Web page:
It didn’t seem so long ago she carried her baby to the
Temple, and an old man
prophesied, “A sword will piece your heart.”
She hadn’t known what sort of sword. There were all the little swords of childhood, watching and caring for the boy, losing and finding him. There was the sword of his leaving home, and the day he addressed the crowds: “These are my mother and brothers,” as if she hadn’t left everything to follow him too.
This sword was a soldier’s spear, piercing her dead son’s heart.
A mother shouldn’t have to watch her baby die.
John 1:29 “…Behold the Lamb of God, which taketh away the sin of the world.”
Good Friday’s service is the long one. We stand and kneel and sit on cue, and pray for all times and all peoples.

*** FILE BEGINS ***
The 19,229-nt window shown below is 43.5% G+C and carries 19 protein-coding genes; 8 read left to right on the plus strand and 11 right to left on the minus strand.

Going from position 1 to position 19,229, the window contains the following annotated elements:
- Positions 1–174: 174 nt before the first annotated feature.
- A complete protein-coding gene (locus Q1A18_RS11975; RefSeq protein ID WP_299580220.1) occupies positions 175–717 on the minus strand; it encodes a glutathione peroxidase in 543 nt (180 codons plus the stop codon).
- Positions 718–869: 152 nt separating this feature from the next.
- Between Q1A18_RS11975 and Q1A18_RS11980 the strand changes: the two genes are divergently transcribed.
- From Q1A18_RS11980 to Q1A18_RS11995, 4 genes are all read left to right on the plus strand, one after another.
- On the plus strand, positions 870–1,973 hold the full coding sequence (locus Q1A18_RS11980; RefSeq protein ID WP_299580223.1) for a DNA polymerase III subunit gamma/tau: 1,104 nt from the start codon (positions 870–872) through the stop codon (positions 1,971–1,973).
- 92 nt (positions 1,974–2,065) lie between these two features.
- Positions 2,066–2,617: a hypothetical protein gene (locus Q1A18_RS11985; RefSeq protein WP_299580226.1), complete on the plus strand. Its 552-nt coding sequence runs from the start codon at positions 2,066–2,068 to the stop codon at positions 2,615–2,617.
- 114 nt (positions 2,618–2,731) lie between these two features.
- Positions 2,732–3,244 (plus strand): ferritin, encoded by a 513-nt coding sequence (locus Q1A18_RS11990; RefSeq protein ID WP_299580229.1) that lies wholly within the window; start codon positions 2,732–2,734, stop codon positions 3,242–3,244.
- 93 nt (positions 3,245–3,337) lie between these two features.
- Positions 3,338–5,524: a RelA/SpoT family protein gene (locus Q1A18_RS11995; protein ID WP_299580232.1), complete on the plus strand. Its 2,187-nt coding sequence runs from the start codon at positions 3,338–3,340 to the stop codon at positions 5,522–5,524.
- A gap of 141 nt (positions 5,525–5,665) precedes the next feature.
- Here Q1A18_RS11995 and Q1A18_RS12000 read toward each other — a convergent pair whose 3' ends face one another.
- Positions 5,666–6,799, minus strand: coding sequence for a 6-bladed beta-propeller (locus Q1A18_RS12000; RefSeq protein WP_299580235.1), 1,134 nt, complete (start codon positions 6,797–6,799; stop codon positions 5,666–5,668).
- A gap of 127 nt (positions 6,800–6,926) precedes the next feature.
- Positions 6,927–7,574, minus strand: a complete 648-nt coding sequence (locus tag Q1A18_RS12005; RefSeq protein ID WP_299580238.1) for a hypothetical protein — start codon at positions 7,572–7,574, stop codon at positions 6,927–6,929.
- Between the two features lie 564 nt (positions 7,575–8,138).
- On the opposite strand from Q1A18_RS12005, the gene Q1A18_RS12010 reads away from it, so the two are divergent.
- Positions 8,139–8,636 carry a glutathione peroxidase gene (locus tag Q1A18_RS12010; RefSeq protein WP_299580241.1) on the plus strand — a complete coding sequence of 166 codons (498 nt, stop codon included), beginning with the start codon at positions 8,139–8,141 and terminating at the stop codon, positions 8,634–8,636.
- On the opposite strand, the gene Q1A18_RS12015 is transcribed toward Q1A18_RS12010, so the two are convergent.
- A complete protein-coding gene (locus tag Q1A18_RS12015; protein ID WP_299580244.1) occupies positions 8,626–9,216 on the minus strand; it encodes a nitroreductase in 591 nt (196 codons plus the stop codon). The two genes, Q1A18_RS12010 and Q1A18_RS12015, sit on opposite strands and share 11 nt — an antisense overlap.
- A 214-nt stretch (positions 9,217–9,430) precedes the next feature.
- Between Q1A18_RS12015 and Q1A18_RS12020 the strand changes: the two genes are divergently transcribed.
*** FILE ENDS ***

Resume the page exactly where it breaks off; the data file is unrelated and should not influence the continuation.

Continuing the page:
The priest holds up the crucifix—“Behold the wood of the cross.” And all other symbols stay hid under their purple cloths—statues in mourning. The congregation marches forwards to bestow our reverent kisses, quickly wiped.
It must look strange—we fools for Christ; irrational kisses in remembrance of God’s salvation. I touch my lips to plastic, and my heart touches mystery.
Returning home we celebrate with hot cross buns, sweetness and spice, pleasure and pain together.